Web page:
July 29, 2011

John Masefield was the poet laureate of England from 1930 until his death in 1967. He was a sailor but tired of that life, and decided to pursue a career as a writer. He jumped ship in New York and beginning in 1895 worked for two years in a carpet factory, which still stands, just north of the city in Yonkers. It was an unusual place, far from his birthplace in southwestern England, for a young man to find himself, let alone one who would achieve fame great enough to earn burial in Poets’ Corner in Westminster Abbey. Masefield is perhaps best-known for the poem “Sea Fever,” which managed to convey, in three short verses, all of the power, mystery and majesty of an ocean voyage:

I must go down to the seas again, to the lonely sea and the sky,
And all I ask is a tall ship and a star to steer her by,
And the wheel’s kick and the wind’s song and the white sail’s shaking,
And a grey mist on the sea’s face, and a grey dawn breaking.

I must go down to the seas again, for the call of the running tide
Is a wild call and a clear call that may not be denied;
And all I ask is a windy day with the white clouds flying,
And the flung spray and the blown spume, and the sea-gulls crying.

I must go down to the seas again, to the vagrant gypsy life,
To the gull’s way and the whale’s way, where the wind’s like a whetted knife;
And all I ask is a merry yarn from a laughing fellow-rover,
And quiet sleep and a sweet dream when the long trick’s over.

Dina’s son Andrei, her only child, my stepson, was a brilliant young man who was born in Moscow but came to America with her at a young age. After attending the Russian Mission School in New York, he started college at 16, graduated magna cum laude at 19 and was pursuing a master’s degree in financial engineering while having a successful career on Wall Street. He too found himself in Yonkers, far from his birthplace but in a new home in his adopted country, with Dina and me. He loved French cognac, Italian sausage, Cuban cigars and Russian girls, Alissa in particular, but he was all American. On Sept. 7, 2008, after a late summer barbecue with friends, he was a passenger in a car that had an accident in upstate New York, and he died. He was 21 years old. Although some of the light went out of our lives that day, his memory still shines for us like the midnight sun. Andrei was buried in an old cemetery that sits across the street from the building where John Masefield worked, on a hill near the graves of the family that owned the factory. Masefield was younger than Andrei when he left Yonkers to return to England, but I like to think of them as two old souls.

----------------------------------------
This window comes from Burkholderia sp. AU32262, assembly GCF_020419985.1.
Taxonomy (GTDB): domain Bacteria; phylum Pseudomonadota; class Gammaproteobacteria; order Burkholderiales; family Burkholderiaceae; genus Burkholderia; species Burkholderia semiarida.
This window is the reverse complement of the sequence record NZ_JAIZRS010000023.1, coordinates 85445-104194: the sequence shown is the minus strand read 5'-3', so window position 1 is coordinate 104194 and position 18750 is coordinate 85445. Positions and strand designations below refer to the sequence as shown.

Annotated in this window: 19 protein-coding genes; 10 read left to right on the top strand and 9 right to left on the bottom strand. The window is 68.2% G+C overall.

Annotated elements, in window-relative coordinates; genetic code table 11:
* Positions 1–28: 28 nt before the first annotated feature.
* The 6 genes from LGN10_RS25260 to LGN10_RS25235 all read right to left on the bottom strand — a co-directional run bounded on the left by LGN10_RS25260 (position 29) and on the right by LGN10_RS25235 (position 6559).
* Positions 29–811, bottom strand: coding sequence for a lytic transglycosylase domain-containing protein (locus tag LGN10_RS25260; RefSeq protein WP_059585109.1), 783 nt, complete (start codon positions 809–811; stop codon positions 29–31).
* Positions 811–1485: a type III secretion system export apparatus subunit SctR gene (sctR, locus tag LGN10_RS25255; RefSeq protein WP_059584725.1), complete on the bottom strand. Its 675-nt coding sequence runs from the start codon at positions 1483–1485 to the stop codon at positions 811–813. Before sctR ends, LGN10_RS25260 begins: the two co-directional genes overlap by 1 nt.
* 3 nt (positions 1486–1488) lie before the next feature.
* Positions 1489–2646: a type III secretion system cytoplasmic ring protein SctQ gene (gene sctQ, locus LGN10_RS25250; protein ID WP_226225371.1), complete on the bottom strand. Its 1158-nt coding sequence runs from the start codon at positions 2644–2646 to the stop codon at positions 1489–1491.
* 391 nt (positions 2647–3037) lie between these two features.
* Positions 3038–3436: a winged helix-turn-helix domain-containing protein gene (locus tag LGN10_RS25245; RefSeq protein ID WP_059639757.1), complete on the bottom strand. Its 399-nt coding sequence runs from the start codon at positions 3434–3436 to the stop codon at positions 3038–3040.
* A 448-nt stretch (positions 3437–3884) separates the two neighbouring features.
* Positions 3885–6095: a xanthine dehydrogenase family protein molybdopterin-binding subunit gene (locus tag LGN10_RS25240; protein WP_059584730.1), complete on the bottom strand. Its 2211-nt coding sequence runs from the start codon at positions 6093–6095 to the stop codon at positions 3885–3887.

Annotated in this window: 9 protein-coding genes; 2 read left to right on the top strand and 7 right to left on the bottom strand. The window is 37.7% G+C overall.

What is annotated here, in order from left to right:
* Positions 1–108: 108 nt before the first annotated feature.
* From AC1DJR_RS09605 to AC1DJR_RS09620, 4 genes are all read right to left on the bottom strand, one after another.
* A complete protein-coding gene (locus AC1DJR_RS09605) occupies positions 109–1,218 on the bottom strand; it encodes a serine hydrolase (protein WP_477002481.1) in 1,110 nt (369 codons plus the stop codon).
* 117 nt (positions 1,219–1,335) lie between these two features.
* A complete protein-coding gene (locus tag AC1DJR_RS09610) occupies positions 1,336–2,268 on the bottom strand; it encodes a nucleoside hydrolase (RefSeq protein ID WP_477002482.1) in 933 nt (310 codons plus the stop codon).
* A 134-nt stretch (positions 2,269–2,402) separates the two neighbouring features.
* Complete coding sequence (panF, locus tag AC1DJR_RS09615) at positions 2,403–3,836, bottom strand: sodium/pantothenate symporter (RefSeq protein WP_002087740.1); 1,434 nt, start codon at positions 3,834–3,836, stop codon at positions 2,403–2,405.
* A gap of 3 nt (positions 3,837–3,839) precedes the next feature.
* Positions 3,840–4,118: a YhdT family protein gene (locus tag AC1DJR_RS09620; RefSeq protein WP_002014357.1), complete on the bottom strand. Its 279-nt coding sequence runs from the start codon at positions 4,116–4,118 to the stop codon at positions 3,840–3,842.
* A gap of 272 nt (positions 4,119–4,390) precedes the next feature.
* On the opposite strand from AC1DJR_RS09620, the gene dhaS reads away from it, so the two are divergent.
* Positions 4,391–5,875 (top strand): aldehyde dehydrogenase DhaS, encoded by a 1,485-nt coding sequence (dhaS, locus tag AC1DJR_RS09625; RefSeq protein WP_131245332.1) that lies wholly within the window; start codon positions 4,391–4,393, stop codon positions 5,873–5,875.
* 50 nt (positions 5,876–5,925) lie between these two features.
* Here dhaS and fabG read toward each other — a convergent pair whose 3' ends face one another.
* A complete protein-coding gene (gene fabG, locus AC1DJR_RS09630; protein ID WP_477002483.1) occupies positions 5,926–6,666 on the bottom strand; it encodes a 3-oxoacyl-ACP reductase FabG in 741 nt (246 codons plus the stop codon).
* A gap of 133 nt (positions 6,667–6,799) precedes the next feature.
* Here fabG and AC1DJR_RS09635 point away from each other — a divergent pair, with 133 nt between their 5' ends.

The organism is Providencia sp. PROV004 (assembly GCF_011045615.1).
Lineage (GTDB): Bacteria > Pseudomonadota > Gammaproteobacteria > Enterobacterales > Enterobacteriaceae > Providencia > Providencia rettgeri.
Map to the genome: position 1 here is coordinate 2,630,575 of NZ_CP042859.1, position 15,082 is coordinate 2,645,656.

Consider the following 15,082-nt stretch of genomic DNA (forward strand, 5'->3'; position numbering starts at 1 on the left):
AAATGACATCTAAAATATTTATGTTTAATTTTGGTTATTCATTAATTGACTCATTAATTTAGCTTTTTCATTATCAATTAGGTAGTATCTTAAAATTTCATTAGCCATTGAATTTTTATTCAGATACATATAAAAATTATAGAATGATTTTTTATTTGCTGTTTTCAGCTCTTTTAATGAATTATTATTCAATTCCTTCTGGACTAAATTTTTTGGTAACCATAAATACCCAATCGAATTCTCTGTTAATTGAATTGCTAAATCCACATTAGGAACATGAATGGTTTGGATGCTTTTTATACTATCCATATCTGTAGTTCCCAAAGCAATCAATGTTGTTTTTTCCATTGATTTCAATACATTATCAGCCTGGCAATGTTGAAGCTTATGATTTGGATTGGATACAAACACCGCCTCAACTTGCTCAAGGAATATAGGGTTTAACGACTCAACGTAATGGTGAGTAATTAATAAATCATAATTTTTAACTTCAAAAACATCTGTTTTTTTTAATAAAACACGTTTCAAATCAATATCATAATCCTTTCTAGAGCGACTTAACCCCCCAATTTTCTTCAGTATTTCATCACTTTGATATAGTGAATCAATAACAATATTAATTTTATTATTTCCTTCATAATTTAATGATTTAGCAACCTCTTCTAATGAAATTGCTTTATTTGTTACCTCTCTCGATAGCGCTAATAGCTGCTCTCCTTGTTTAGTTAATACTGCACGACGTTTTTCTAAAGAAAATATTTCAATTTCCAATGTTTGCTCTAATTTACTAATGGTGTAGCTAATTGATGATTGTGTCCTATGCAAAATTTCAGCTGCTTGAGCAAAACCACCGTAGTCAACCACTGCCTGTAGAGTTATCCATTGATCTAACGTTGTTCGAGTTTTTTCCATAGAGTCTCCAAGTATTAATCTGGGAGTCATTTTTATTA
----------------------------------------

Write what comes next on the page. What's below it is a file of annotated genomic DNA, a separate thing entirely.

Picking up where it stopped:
Dina is a great cook, and we love to entertain people and invite them to stay with us: friends, children of friends, friends of children. The way we take in strays, the lonely and the temporarily marooned reminds me of the last line of Moby-Dick. The shipwrecked Ishmael is rescued by a ship whose captain has lost his son to the white whale, and who was previously refused help by the obsessed Captain Ahab:

“It was the devious-cruising Rachel, that in her retracing search after her missing children, only found another orphan.”

As I passed the long hours on the ship, I often thought of Andrei, and my other sons. The message that I wrote and placed into the capsule that was sunk at the North Pole read thus:

“To АНДРЕЙ, my son, who lived every day of his life

at the top of the world.”